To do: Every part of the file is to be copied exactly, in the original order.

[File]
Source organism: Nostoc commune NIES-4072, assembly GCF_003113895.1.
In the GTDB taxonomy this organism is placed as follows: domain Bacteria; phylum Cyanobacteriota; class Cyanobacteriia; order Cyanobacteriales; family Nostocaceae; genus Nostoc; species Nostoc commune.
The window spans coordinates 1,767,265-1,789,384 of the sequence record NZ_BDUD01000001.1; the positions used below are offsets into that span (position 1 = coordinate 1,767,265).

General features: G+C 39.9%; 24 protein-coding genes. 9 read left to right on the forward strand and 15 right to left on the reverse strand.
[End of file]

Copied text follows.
Source organism: Nostoc commune NIES-4072, assembly GCF_003113895.1.
In the GTDB taxonomy this organism is placed as follows: domain Bacteria; phylum Cyanobacteriota; class Cyanobacteriia; order Cyanobacteriales; family Nostocaceae; genus Nostoc; species Nostoc commune.
The window spans coordinates 1,767,265-1,789,384 of the sequence record NZ_BDUD01000001.1; the positions used below are offsets into that span (position 1 = coordinate 1,767,265).

General features: G+C 39.9%; 24 protein-coding genes. 9 read left to right on the forward strand and 15 right to left on the reverse strand.